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Catalogue of the library of the Van Diemen's Land Mechanics' Institution

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Van Diemen's Land Mechanics' Institution, . 1843 , Catalogue of the library of the Van Diemen's Land Mechanics' Institution , Printed by William Pratt, Hobart Town.

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Abstract

Catalogue of the library of the Van Diemen's Land Mechanics' Institution was printed by William Pratt of Hobart Town in 1843 for the Mechanics Institution Library. The original catalogue is held in the University of Tasmania Library Special & Rare Collections - MM Rare Z 975 .H73 1843

In an article written by Professor Stefan Petrow - The life and death of the Hobart Town Mechanics' Institute 1827-1871 for the Papers and Proceedings: Tasmanian Historical Research Association, 1993: describes the history of the Institution, one of the oldest in Australia.

After an initial meeting held in 1826, the Colonial Times reported that a mechanics' institute had been formed by 'many of the most respectable master tradesmen' on 2 January 1827. Later reports, however, indicate that it was established on 20 March 1827 at a meeting attended not only by all 'the operative mechanics' but by most of the Justices of the Peace and many other gentlemen. Dr James Ross, teacher and editor, chaired this meeting and George Augustus Robinson, builder and philanthropist, was described as the founder of the institute. The aims of the institute were to promote 'useful and scientific knowledge' by 'the voluntary association' of mechanics and others. A library, a reading room, and a museum of 'machines, models, minerals and other objects of natural history' would be set up, as well as 'an experimental workshop and laboratory'. Lectures would be arranged on natural and experimental philosophy, practical mechanics, chemistry and, to a lesser extent, literature and the arts. Classes would be held in arithmetic, algebra, geometry and trigonometry, emphasising their applications, particularly to perspective, architecture, mensuration, and navigation. Discussion of partisan political and religious issues was proscribed. The Colonial Times supported the Van Diemen's Land Mechanics' Institute because it was deliberately based on 'the same principles as similar institutions in London and Glasgow', which promoted 'the arts and sciences among the lower working classes' and improved 'trade among all'.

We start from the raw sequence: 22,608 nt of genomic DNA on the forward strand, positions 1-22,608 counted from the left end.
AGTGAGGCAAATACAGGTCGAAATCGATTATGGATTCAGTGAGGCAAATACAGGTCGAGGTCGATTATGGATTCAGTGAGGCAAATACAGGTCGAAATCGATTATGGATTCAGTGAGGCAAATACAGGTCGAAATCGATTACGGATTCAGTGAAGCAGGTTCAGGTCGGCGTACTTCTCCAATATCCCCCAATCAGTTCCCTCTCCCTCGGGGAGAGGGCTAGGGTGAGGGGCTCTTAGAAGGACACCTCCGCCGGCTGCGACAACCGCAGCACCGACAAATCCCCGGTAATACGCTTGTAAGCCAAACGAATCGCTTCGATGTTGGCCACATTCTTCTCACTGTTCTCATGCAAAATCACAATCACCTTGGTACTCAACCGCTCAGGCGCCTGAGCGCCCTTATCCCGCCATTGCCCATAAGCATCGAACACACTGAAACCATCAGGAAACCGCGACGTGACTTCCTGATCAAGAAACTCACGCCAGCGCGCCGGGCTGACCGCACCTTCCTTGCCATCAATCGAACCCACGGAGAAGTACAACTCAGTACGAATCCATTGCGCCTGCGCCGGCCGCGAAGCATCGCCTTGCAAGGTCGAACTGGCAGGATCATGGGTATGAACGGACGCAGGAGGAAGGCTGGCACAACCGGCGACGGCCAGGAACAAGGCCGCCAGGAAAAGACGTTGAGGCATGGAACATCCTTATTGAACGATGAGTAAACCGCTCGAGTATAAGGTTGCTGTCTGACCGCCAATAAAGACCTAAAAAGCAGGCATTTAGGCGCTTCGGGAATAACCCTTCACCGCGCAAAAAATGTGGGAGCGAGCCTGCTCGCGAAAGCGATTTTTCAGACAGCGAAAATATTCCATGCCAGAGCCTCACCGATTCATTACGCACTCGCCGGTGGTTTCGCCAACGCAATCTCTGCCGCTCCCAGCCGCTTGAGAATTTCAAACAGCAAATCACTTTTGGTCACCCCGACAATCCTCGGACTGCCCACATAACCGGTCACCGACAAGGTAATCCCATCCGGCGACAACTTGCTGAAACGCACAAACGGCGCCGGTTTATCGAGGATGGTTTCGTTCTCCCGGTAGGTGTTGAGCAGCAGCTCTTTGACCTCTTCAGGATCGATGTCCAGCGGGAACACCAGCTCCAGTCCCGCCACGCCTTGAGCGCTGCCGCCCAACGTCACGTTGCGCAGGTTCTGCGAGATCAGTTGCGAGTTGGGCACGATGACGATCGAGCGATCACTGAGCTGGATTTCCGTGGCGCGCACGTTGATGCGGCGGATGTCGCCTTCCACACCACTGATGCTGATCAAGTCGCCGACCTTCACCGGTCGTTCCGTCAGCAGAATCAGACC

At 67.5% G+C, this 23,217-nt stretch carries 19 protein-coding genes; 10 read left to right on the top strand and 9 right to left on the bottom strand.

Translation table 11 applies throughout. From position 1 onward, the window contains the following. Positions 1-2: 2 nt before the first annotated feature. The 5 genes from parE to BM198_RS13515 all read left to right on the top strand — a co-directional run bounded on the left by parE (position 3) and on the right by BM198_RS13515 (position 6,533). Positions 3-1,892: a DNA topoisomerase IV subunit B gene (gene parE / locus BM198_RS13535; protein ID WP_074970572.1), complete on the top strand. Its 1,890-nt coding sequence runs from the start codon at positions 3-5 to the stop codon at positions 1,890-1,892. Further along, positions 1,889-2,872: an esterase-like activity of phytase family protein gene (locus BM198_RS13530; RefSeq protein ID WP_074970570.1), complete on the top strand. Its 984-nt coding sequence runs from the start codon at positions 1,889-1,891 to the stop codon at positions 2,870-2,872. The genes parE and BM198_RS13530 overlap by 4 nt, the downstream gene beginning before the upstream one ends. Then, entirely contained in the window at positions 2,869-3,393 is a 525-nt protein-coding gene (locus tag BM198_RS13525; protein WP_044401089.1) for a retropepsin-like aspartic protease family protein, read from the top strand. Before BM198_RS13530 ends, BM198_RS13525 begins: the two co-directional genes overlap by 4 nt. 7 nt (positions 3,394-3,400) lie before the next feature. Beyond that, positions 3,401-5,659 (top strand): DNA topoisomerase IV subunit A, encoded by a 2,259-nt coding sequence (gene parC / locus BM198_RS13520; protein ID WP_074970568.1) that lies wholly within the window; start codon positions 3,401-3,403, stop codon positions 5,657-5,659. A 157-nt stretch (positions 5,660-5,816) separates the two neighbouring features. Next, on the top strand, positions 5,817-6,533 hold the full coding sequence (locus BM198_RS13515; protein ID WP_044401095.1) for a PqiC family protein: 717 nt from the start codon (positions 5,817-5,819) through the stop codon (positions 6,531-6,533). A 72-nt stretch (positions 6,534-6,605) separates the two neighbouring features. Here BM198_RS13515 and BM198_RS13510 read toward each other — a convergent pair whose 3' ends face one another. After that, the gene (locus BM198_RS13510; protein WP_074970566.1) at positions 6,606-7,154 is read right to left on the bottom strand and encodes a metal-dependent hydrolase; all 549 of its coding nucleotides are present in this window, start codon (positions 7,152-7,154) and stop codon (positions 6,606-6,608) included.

Petrow, Stefan. The life and death of the Hobart Town Mechanics' Institute 1827-1871. Papers and Proceedings: Tasmanian Historical Research Association, Vol. 40, No. 1, Mar 1993: 7-18.

Item Type: Book
Authors/Creators:Van Diemen's Land Mechanics' Institution, .
Keywords: Van Diemen's Land Mechanics' Institution, History, Library, Catalogue
Publisher: Printed by William Pratt
Copyright Information:

Further dealing in this work, other than fair dealing under the Copyright Act 1968, is not permitted.

Collections: University of Tasmania > University of Tasmania Special Collections
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